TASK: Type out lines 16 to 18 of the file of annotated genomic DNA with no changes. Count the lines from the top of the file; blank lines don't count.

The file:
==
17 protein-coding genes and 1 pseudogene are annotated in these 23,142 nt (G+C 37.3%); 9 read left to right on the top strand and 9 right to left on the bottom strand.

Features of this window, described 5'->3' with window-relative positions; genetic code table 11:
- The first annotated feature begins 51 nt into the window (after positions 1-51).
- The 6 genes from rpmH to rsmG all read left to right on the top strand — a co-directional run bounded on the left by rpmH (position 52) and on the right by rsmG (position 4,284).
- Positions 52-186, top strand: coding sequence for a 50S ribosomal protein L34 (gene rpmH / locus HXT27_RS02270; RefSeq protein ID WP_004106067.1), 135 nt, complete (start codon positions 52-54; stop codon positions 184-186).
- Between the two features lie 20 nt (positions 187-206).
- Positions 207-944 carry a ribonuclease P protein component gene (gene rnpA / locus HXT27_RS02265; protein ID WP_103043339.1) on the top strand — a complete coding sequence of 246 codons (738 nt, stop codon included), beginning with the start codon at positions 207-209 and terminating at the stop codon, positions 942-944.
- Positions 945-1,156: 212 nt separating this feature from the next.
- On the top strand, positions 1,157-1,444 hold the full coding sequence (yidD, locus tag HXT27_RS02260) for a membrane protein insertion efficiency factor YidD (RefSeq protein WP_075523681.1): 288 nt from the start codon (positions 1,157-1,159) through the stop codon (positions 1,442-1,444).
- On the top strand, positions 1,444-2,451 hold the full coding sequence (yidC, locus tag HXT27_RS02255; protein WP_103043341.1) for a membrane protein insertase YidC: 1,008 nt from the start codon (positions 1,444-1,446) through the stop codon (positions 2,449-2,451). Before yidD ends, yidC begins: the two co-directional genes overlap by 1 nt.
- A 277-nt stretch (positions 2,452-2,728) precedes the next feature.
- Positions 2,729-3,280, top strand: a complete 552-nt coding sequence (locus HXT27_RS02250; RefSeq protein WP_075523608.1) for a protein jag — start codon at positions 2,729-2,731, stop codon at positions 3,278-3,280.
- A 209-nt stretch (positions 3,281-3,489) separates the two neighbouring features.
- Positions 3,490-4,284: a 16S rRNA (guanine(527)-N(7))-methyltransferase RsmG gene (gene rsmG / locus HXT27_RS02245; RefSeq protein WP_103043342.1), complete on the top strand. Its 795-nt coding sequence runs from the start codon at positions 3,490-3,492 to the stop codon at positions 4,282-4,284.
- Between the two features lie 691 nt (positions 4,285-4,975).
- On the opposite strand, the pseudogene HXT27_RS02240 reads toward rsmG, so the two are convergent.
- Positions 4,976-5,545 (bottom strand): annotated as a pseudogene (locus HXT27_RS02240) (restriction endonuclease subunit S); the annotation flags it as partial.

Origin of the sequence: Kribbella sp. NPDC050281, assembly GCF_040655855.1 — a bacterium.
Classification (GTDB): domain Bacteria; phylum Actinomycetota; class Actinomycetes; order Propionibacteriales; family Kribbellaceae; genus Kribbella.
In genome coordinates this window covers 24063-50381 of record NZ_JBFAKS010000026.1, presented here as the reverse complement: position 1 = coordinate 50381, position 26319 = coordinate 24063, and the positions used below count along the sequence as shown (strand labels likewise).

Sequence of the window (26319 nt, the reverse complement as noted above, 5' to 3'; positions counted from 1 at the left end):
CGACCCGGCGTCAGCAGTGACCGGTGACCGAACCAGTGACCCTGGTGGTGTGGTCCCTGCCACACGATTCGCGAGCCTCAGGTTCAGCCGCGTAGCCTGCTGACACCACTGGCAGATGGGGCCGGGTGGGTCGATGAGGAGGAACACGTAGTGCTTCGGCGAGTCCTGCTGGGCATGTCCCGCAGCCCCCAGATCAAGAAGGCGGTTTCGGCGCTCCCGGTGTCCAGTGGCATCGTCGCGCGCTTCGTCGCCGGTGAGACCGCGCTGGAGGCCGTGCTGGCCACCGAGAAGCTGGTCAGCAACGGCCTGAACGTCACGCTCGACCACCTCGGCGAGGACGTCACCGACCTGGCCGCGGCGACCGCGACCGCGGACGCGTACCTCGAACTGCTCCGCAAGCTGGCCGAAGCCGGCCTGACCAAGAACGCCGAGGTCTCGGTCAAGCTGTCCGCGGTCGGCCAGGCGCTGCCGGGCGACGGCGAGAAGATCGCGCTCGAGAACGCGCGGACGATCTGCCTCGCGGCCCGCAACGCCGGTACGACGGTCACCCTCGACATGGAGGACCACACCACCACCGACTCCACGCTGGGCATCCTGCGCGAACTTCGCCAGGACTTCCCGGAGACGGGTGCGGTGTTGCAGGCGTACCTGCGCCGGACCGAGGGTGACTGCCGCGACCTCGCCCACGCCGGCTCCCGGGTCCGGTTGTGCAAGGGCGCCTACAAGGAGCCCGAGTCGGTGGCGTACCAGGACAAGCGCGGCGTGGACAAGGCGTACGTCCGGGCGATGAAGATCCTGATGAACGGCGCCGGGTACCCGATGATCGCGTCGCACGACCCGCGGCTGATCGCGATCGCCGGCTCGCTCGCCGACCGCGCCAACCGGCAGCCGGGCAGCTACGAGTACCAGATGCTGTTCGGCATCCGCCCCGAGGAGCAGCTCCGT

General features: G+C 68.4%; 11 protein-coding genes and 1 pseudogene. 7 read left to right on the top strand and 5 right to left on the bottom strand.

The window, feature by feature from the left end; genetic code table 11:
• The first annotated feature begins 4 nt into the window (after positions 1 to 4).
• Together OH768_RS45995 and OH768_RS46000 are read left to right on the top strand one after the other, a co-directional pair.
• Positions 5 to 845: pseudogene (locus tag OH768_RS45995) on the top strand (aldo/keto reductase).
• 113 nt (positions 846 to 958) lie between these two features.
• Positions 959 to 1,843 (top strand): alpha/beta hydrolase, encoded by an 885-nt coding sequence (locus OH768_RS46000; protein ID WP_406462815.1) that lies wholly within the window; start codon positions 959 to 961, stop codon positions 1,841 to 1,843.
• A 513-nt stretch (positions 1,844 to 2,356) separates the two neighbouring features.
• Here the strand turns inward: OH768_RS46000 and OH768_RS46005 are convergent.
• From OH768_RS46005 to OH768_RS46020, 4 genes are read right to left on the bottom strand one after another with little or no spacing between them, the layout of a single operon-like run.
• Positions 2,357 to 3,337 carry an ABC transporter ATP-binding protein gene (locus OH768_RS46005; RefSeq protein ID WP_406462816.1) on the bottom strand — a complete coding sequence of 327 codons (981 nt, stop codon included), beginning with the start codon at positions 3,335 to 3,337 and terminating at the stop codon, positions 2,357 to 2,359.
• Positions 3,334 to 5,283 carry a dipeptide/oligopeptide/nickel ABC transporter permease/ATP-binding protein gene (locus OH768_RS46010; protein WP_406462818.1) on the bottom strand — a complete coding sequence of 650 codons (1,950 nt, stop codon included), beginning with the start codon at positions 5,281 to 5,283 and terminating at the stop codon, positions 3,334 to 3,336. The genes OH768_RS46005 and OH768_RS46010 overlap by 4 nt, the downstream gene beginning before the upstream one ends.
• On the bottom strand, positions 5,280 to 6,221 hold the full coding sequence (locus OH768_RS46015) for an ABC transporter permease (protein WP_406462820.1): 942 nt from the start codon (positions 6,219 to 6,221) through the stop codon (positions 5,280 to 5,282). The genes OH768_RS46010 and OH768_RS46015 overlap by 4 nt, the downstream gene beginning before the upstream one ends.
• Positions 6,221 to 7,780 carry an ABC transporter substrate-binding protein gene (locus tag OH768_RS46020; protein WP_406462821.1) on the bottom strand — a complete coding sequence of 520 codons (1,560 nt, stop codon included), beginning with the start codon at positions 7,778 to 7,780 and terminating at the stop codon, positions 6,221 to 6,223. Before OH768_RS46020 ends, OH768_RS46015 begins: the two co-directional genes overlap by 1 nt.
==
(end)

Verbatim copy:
- On the opposite strand, the pseudogene HXT27_RS02240 reads toward rsmG, so the two are convergent.
- Positions 4,976-5,545 (bottom strand): annotated as a pseudogene (locus HXT27_RS02240) (restriction endonuclease subunit S); the annotation flags it as partial.

Origin of the sequence: Kribbella sp. NPDC050281, assembly GCF_040655855.1 — a bacterium.